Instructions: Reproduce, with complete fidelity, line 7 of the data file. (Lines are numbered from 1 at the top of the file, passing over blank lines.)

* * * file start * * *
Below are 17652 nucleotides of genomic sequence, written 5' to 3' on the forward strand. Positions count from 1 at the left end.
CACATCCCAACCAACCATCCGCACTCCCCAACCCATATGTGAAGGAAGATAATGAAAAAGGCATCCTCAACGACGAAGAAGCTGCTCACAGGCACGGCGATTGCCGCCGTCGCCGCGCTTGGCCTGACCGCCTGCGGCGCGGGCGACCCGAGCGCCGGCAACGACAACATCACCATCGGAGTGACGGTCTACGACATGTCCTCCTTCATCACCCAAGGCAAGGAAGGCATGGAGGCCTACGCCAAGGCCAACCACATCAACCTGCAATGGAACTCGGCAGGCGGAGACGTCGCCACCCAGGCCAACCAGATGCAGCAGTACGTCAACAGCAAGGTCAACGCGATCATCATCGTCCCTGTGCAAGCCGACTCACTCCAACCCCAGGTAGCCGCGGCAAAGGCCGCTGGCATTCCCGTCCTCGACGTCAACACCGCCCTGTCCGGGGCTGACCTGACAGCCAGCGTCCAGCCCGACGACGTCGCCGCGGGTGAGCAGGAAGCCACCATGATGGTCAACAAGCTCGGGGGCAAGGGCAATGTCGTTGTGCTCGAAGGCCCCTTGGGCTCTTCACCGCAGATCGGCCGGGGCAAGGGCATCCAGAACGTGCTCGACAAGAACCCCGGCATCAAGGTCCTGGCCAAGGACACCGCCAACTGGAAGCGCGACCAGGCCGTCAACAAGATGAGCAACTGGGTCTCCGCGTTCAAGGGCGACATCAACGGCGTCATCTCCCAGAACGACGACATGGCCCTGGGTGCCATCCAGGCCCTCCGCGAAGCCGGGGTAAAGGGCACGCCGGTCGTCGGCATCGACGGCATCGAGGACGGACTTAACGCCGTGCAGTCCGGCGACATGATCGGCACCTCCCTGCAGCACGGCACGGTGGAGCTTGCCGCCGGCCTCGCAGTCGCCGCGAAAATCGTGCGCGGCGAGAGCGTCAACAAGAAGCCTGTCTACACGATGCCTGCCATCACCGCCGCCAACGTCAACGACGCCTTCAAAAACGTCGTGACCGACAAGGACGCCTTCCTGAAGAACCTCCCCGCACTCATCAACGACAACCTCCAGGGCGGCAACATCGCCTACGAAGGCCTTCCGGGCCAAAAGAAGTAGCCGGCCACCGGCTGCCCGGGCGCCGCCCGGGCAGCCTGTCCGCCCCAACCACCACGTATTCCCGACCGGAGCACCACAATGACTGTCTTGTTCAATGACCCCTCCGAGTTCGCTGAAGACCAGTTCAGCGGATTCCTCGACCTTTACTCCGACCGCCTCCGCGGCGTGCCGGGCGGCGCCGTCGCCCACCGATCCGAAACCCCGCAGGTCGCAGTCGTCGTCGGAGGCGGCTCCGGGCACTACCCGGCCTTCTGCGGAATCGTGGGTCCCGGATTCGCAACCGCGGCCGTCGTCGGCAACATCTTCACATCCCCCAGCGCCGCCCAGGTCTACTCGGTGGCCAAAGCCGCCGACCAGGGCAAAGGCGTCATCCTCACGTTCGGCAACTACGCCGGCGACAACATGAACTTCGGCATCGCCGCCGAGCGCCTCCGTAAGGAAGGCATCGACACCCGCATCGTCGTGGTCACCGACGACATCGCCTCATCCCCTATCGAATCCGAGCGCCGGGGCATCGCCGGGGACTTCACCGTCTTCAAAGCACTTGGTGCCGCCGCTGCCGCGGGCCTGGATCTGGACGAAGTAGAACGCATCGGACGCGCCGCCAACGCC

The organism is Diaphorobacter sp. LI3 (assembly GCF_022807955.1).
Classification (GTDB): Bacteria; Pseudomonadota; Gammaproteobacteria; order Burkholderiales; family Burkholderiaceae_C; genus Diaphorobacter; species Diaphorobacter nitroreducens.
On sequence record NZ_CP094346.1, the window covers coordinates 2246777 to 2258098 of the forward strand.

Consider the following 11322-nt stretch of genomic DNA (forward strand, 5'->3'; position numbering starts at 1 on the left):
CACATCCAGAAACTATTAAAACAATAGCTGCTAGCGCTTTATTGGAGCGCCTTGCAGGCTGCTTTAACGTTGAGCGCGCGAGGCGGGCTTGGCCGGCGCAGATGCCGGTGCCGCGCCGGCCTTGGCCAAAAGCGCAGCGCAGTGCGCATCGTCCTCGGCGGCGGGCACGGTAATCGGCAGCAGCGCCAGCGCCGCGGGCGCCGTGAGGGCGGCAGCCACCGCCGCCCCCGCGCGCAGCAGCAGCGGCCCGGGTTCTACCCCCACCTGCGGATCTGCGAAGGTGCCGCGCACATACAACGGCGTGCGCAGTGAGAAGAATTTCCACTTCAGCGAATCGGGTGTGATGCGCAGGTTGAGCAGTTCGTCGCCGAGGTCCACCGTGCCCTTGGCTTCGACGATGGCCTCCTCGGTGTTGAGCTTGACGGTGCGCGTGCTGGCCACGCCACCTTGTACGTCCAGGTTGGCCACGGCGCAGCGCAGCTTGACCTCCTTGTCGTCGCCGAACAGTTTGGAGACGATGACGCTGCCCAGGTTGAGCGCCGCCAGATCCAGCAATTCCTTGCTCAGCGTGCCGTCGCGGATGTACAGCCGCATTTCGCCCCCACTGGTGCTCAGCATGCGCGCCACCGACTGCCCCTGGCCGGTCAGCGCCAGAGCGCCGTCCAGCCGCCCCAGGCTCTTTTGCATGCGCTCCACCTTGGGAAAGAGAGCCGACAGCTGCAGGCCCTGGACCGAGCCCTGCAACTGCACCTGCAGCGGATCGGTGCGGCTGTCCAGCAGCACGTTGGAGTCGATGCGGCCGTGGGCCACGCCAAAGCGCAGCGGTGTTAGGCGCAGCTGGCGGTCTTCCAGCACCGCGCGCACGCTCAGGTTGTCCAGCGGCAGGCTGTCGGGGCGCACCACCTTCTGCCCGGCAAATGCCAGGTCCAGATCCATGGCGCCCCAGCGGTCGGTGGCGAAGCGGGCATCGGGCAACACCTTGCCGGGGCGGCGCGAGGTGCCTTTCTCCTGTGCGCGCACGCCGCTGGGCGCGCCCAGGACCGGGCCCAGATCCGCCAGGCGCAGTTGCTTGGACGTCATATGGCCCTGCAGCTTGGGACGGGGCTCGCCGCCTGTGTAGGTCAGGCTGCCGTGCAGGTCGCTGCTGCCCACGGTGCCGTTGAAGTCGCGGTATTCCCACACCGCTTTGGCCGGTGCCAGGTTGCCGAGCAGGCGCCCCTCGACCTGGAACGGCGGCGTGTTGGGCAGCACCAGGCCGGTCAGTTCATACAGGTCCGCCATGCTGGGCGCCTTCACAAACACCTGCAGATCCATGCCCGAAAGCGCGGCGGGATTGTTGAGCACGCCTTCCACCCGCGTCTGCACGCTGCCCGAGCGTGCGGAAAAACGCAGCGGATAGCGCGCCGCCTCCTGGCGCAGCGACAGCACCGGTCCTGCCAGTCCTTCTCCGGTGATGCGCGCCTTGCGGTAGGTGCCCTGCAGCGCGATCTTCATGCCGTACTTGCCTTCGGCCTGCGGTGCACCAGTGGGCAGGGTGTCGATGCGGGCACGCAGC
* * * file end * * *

CACATCCAGAAACTATTAAAACAATAGCTGCTAGCGCTTTATTGGAGCGCCTTGCAGGCTGCTTTAACGTTGAGCGCGCGAGGCGGGCTTGGCCGGCGCAGATGCCGGTGCCGCGCCGGCCTTGGCCAAAAGCGCAGCGCAGTGCGCATCGTCCTCGGCGGCGGGCACGGTAATCGGCAGCAGCGCCAGCGCCGCGGGCGCCGTGAGGGCGGCAGCCACCGCCGCCCCCGCGCGCAGCAGCAGCGGCCCGGGTTCTACCCCCACCTGCGGATCTGCGAAGGTGCCGCGCACATACAACGGCGTGCGCAGTGAGAAGAATTTCCACTTCAGCGAATCGGGTGTGATGCGCAGGTTGAGCAGTTCGTCGCCGAGGTCCACCGTGCCCTTGGCTTCGACGATGGCCTCCTCGGTGTTGAGCTTGACGGTGCGCGTGCTGGCCACGCCACCTTGTACGTCCAGGTTGGCCACGGCGCAGCGCAGCTTGACCTCCTTGTCGTCGCCGAACAGTTTGGAGACGATGACGCTGCCCAGGTTGAGCGCCGCCAGATCCAGCAATTCCTTGCTCAGCGTGCCGTCGCGGATGTACAGCCGCATTTCGCCCCCACTGGTGCTCAGCATGCGCGCCACCGACTGCCCCTGGCCGGTCAGCGCCAGAGCGCCGTCCAGCCGCCCCAGGCTCTTTTGCATGCGCTCCACCTTGGGAAAGAGAGCCGACAGCTGCAGGCCCTGGACCGAGCCCTGCAACTGCACCTGCAGCGGATCGGTGCGGCTGTCCAGCAGCACGTTGGAGTCGATGCGGCCGTGGGCCACGCCAAAGCGCAGCGGTGTTAGGCGCAGCTGGCGGTCTTCCAGCACCGCGCGCACGCTCAGGTTGTCCAGCGGCAGGCTGTCGGGGCGCACCACCTTCTGCCCGGCAAATGCCAGGTCCAGATCCATGGCGCCCCAGCGGTCGGTGGCGAAGCGGGCATCGGGCAACACCTTGCCGGGGCGGCGCGAGGTGCCTTTCTCCTGTGCGCGCACGCCGCTGGGCGCGCCCAGGACCGGGCCCAGATCCGCCAGGCGCAGTTGCTTGGACGTCATATGGCCCTGCAGCTTGGGACGGGGCTCGCCGCCTGTGTAGGTCAGGCTGCCGTGCAGGTCGCTGCTGCCCACGGTGCCGTTGAAGTCGCGGTATTCCCACACCGCTTTGGCCGGTGCCAGGTTGCCGAGCAGGCGCCCCTCGACCTGGAACGGCGGCGTGTTGGGCAGCACCAGGCCGGTCAGTTCATACAGGTCCGCCATGCTGGGCGCCTTCACAAACACCTGCAGATCCATGCCCGAAAGCGCGGCGGGATTGTTGAGCACGCCTTCCACCCGCGTCTGCACGCTGCCCGAGCGTGCGGAAAAACGCAGCGGATAGCGCGCCGCCTCCTGGCGCAGCGACAGCACCGGTCCTGCCAGTCCTTCTCCGGTGATGCGCGCCTTGCGGTAGGTGCCCTGCAGCGCGATCTTCATGCCGTACTTGCCTTCGGCCTGCGGTGCACCAGTGGGCAGGGTGTCGATGCGGGCACGCAGC